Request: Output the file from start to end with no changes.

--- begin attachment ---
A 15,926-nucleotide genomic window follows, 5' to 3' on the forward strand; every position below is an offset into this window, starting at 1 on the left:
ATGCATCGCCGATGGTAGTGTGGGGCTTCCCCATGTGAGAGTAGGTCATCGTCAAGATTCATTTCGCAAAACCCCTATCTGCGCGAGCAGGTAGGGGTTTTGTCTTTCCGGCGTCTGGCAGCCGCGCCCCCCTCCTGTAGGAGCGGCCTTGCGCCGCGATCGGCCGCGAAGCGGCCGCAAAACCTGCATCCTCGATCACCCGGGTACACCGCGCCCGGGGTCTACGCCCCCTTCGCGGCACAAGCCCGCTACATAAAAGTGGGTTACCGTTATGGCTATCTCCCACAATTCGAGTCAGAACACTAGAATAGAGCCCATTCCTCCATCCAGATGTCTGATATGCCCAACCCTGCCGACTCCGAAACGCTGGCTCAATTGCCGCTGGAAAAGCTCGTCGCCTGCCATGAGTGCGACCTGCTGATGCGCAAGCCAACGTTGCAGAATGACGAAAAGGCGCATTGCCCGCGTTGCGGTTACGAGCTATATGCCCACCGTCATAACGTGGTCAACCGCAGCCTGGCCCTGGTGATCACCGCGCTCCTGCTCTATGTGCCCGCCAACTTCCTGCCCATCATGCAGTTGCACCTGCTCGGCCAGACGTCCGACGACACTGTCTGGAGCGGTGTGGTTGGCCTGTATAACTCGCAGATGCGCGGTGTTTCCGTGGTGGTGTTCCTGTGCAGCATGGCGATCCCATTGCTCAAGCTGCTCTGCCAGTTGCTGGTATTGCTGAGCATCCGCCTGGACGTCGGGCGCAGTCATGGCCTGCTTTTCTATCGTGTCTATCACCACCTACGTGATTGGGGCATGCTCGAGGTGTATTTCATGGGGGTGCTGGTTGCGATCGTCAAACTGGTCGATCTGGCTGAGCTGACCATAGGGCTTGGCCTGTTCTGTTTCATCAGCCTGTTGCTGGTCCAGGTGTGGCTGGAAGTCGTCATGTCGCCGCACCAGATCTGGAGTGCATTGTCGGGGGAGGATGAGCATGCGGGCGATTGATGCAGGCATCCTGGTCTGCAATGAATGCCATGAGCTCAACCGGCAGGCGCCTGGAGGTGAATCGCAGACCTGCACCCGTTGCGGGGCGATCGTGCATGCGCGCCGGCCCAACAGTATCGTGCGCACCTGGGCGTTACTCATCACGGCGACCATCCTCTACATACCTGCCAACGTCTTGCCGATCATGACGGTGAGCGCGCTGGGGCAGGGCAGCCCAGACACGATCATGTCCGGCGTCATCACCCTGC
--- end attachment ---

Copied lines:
A 15,926-nucleotide genomic window follows, 5' to 3' on the forward strand; every position below is an offset into this window, starting at 1 on the left:
ATGCATCGCCGATGGTAGTGTGGGGCTTCCCCATGTGAGAGTAGGTCATCGTCAAGATTCATTTCGCAAAACCCCTATCTGCGCGAGCAGGTAGGGGTTTTGTCTTTCCGGCGTCTGGCAGCCGCGCCCCCCTCCTGTAGGAGCGGCCTTGCGCCGCGATCGGCCGCGAAGCGGCCGCAAAACCTGCATCCTCGATCACCCGGGTACACCGCGCCCGGGGTCTACGCCCCCTTCGCGGCACAAGCCCGCTACATAAAAGTGGGTTACCGTTATGGCTATCTCCCACAATTCGAGTCAGAACACTAGAATAGAGCCCATTCCTCCATCCAGATGTCTGATATGCCCAACCCTGCCGACTCCGAAACGCTGGCTCAATTGCCGCTGGAAAAGCTCGTCGCCTGCCATGAGTGCGACCTGCTGATGCGCAAGCCAACGTTGCAGAATGACGAAAAGGCGCATTGCCCGCGTTGCGGTTACGAGCTATATGCCCACCGTCATAACGTGGTCAACCGCAGCCTGGCCCTGGTGATCACCGCGCTCCTGCTCTATGTGCCCGCCAACTTCCTGCCCATCATGCAGTTGCACCTGCTCGGCCAGACGTCCGACGACACTGTCTGGAGCGGTGTGGTTGGCCTGTATAACTCGCAGATGCGCGGTGTTTCCGTGGTGGTGTTCCTGTGCAGCATGGCGATCCCATTGCTCAAGCTGCTCTGCCAGTTGCTGGTATTGCTGAGCATCCGCCTGGACGTCGGGCGCAGTCATGGCCTGCTTTTCTATCGTGTCTATCACCACCTACGTGATTGGGGCATGCTCGAGGTGTATTTCATGGGGGTGCTGGTTGCGATCGTCAAACTGGTCGATCTGGCTGAGCTGACCATAGGGCTTGGCCTGTTCTGTTTCATCAGCCTGTTGCTGGTCCAGGTGTGGCTGGAAGTCGTCATGTCGCCGCACCAGATCTGGAGTGCATTGTCGGGGGAGGATGAGCATGCGGGCGATTGATGCAGGCATCCTGGTCTGCAATGAATGCCATGAGCTCAACCGGCAGGCGCCTGGAGGTGAATCGCAGACCTGCACCCGTTGCGGGGCGATCGTGCATGCGCGCCGGCCCAACAGTATCGTGCGCACCTGGGCGTTACTCATCACGGCGACCATCCTCTACATACCTGCCAACGTCTTGCCGATCATGACGGTGAGCGCGCTGGGGCAGGGCAGCCCAGACACGATCATGTCCGGCGTCATCACCCTGC